A chart of the Dow Jones industrial average May 6.
We knew capitalism was crazy, but it turns out it took only a single sale of $4.1 billion in futures to put into motion a series of events that culminated in the “flash crash” of May 6, during which the Dow Jones dropped 600 points in just a matter of minutes.
The sale, which was discovered after a months-long investigation and long-awaited report from the SEC, concludes that the crash was not a result of market manipulation but rather the regular trading of futures made possible through aggressive deregulation. —JCL
The New York Times:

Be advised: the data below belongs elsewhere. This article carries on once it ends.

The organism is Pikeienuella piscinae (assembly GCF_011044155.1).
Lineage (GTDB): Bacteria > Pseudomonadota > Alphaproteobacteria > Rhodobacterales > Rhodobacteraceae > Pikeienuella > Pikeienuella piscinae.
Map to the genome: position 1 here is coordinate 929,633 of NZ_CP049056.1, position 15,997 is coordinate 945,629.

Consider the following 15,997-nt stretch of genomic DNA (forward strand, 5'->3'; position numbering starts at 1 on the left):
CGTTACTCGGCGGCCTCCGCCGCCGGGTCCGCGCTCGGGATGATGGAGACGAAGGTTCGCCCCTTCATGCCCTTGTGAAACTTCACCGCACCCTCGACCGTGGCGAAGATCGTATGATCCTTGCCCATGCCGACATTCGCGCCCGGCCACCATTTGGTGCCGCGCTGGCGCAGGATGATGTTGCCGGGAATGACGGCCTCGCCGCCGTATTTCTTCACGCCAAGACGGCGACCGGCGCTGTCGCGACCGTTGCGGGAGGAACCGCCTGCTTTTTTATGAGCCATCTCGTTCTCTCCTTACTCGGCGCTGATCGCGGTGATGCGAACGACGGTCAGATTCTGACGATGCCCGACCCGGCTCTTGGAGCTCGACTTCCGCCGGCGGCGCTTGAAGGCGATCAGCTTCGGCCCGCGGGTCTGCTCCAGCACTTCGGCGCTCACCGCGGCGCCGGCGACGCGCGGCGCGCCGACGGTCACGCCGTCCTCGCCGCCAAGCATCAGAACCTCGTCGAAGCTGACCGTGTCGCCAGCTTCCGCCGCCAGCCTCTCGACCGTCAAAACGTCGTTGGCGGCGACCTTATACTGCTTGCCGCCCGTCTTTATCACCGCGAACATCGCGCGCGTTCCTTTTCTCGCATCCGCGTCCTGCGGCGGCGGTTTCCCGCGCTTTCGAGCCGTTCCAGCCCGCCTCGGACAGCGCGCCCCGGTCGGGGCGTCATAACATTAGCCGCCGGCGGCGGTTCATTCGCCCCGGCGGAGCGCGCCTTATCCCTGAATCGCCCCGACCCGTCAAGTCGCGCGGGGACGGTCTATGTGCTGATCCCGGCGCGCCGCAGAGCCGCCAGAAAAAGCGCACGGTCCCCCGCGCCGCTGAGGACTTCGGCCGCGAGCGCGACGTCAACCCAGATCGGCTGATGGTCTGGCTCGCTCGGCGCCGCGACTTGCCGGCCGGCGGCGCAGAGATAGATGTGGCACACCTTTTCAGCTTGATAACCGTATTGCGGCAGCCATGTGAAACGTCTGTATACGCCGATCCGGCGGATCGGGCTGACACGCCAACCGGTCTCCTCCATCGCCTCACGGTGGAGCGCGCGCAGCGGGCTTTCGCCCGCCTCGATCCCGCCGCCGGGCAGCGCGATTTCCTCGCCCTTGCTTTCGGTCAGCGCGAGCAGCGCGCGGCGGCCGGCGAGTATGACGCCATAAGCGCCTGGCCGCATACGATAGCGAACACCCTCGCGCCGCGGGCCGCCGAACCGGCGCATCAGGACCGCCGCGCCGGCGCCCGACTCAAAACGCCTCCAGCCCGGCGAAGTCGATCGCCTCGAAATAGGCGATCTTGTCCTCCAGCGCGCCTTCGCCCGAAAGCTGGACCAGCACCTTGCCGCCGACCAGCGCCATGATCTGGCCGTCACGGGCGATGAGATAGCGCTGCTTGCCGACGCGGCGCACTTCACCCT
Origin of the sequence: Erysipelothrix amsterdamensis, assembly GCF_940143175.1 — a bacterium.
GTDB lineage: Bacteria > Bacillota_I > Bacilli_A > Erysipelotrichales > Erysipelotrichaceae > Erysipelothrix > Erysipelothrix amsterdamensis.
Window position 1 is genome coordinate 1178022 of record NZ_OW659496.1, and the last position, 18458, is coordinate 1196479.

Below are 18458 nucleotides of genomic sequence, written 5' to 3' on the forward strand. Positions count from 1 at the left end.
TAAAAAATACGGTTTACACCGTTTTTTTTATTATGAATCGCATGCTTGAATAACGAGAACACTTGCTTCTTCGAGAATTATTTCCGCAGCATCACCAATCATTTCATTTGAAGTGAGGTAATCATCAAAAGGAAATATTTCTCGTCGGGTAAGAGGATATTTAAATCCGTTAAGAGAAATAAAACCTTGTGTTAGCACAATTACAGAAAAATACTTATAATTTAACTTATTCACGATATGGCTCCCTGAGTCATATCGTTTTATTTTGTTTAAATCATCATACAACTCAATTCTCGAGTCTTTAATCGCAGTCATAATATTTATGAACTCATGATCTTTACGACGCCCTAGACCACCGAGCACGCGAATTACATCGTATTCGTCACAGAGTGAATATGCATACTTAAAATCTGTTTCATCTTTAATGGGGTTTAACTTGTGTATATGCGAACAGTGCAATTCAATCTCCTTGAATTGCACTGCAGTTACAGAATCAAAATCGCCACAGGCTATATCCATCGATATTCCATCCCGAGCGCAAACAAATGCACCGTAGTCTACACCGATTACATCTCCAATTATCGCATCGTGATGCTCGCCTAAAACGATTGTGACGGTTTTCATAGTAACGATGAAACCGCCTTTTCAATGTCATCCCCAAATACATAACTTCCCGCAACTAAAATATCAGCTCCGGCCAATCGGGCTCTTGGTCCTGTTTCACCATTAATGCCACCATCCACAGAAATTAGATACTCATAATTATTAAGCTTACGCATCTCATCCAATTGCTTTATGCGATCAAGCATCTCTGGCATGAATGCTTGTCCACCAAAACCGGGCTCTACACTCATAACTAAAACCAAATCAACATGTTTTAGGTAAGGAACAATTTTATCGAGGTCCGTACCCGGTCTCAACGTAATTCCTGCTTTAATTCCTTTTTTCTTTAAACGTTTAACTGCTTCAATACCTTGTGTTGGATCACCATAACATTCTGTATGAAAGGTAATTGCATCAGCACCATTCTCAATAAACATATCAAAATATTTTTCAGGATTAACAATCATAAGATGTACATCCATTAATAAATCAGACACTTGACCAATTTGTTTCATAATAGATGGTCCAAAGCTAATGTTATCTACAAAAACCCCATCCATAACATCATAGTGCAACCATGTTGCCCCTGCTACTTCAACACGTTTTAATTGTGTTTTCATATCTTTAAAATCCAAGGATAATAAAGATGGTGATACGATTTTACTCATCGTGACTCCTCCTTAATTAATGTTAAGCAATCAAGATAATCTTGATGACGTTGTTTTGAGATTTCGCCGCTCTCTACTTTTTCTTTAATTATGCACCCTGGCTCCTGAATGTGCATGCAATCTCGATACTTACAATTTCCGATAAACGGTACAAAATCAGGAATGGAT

A single sale of $4.1 billion in futures contracts by a mutual fund touched off a series of events that led to the so-called flash crash, the sharp stock market decline that shook investors and markets on May 6, federal regulators said on Friday.
In a long-awaited report, the Securities and Exchange Commission and the Commodity Futures Trading Commission said they had identified the sequence of events that erased more than 600 points from the Dow Jones industrial average in minutes on the afternoon of May 6 before the markets recovered just as quickly.
Significantly, the report found that the plunge was not caused by any market manipulation but by a single firm trying to hedge its investment position, if in an aggressive and abrupt manner.